Coffee review: Counter Culture Holiday Blend 2007

by on December 19, 2007

Plainspoken Coffee. A Coffee Review for Ordinary People by Ordinary People, #31.

We don’t review many blends here at C&C (yet), mostly because it is easier and clearer to provide background and information on single-origin coffees. But we were fascinated by the 2007 Holiday Blend from Counter Culture Coffee. The coffee is a single origin, from the 21st de Septiembre co-operative in Oaxaca, Mexico. The “blend” is actually the use of different roasts of this same coffee, mixing and blending them in an old European technique called Vienna Mélange. More on that in a moment.

The 21st de Septiembre co-op consists of over 950 small family farms (all under 3 hectares) growing certified organic coffee. Over 40% of the coffee comes from the vicinity of the small mountain town of Zaragoza, but there are over 20 communities contributing to the co-op. These farmers were once all part of a larger co-op, but broke away in order to market their higher quality crop alone rather than have it intermixed with lesser beans. Counter Culture buys nearly all of its coffee lots from Zaragoza; as the highest-altitude community (around 1800 meters) it tends to have the best beans.

And, as in much of Oaxaca, the coffee is grown in a fairly traditional manner, in small plots under shade. You can plug in the coordinates of Zaragoza (16.670, -97.793) to see how forested the area is, also shown in the photo at right. The forests of this region, the Sierra Madre del Sur, are considered important endemic bird areas by BirdLife International. This conservation organization lists deforestation from agriculture, including coffee, as one of the threats to the area, so supporting farmers who grown coffee under shade and are able to make a living from their coffee is a way to help preserve this area. The White-throated Jay, shown here, is one of the restricted-range birds found only in the Sierra Madre del Sur.

Counter Culture has developed a direct relationship with the 21st de Septiembre co-op, providing them with generous fair prices for their beans. Additionally, Counter Culture will donate $1 of each pound of the Holiday Blend to the women of the co-op to help them diversify through raising small livestock, and increase their income via a tortilla-making business. Around the world, empowering women is one of the fastest ways to help eradicate poverty. Not only does this buoy entire communities, it goes a very long away in preserving biodiversity and ecosystems. I wrote about the connections between poverty, biodiversity, and coffee here.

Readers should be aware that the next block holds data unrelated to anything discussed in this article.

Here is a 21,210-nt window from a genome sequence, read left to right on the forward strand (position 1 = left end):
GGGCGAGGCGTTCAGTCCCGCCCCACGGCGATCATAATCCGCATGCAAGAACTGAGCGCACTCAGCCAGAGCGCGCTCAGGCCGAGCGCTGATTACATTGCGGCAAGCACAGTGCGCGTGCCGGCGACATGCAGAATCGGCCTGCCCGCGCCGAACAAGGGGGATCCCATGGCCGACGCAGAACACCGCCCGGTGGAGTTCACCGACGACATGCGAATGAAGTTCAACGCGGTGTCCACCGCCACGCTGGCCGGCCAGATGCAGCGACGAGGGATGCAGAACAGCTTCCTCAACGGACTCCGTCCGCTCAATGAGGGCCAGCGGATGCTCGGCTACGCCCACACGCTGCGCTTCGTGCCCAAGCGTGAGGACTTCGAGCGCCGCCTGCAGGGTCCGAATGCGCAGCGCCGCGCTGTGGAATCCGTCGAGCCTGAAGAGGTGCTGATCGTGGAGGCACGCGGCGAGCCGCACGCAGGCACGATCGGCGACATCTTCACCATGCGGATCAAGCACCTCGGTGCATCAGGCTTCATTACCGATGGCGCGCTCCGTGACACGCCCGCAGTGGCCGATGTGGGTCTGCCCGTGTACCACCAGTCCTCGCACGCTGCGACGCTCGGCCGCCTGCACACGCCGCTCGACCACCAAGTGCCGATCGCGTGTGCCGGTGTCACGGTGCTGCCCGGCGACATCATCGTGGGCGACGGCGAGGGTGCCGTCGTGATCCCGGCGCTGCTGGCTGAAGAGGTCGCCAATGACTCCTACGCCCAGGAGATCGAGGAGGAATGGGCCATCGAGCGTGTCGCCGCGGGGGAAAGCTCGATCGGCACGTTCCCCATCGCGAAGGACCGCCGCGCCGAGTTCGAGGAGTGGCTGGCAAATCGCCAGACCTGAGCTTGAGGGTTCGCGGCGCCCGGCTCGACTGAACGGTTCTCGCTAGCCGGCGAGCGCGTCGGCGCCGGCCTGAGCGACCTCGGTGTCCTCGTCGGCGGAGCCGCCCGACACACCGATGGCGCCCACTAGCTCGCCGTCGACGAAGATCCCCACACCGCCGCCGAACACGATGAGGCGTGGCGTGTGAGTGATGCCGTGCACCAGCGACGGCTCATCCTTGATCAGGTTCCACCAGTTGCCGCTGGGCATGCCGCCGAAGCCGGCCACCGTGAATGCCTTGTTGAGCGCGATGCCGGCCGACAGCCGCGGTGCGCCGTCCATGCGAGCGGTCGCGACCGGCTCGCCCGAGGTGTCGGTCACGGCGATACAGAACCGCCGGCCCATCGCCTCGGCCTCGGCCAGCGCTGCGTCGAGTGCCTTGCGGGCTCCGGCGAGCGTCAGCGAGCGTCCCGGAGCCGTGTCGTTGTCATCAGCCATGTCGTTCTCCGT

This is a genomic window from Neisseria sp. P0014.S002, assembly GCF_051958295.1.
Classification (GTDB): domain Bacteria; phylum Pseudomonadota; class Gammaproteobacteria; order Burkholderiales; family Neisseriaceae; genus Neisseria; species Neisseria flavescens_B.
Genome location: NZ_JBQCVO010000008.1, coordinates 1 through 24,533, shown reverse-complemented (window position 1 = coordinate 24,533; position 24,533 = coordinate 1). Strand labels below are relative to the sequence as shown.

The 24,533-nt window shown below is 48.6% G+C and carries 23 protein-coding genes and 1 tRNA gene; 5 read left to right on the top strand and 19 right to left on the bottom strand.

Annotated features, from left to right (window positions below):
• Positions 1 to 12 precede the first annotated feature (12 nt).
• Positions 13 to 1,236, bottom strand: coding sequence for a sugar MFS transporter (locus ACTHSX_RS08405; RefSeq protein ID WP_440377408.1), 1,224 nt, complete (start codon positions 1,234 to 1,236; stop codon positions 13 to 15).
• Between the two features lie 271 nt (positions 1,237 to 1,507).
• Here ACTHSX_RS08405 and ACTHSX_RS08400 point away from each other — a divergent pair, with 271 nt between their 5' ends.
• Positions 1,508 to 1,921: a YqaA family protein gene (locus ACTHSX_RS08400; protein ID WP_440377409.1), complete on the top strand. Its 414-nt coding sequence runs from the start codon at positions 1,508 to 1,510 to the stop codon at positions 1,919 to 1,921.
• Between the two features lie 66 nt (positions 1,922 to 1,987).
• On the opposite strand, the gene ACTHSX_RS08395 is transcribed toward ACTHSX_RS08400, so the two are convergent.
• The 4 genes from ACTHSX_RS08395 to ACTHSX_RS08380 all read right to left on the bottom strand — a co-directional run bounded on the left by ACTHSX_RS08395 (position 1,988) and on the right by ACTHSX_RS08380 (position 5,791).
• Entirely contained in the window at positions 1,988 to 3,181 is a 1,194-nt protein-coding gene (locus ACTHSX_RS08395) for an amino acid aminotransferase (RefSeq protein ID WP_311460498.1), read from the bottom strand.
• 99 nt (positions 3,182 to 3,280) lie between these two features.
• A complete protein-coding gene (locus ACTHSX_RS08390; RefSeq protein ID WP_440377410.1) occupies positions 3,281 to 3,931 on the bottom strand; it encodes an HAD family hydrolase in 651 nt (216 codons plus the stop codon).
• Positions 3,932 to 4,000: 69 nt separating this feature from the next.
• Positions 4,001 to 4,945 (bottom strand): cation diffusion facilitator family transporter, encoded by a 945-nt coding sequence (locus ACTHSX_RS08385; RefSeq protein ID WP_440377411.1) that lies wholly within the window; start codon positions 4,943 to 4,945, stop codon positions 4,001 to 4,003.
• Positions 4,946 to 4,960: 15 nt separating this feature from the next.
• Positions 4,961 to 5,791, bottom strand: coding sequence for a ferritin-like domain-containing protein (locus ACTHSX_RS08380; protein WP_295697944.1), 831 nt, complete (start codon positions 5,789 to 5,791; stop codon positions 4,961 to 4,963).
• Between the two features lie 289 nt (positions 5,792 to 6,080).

On to the coffee itself!

As mentioned above, the Holiday Blend used a roast style called vienna mélange, mixing and blending different roasts of the same bean selection. I thought this might be something like the “black and tan” blends I’ve seen before, but really the Holiday Blend looked more uniform than expected. In fact, I found it difficult to pick out notable color differences in the beans. This makes sense, as dark roasting Mexican beans would stamp out their delicate sweetness. I’ve done a little coffee roasting in my time, and one reason I quit was because there was no way I would ever be able to figure out whichever precise roast level brought out the very best in each type of bean. I leave that to the experts. So my/our inability to discern subtle differences in the light roasts just proves that we are indeed ordinary people and not coffee experts. Counter Culture isn’t talking smack here — there are really two distinct roasts that each have their own cupping profile in this blend.

Nutty was a word that popped up in descriptions of both the aroma and the flavor of the Holiday Blend. Honey and caramel, and a buttery smoothness were initial impressions, with the nuttiness becoming more pronounced as the cup cooled. Everybody seemed to have had a different nut in mind: peanuts, hazelnuts, almonds, or “anonymous nuts” (trust me, those were in the room that day!). Without having a one-roast-level sample of this coffee to compare it with, it’s hard to say if the vienna mélange technique added a lot to the coffee. However, the Holiday Blend is mild and mellow, silky and sweet, and I think it would be hard to find anybody that wouldn’t like it. Ergo, it would surely be a great coffee to serve guests. It earned 3.5 motmots, with bonus points for the coffee being organic, Counter Culture’s direct relationship with the 21st de Septiembre co-op, and the financial support empowering women in the community. That all adds up to a great sustainable coffee story.

Print Friendly
Revised on August 15, 2012

Posted in Coffee reviews,Latin America

Comments on this entry are closed.

Previous post:

Next post: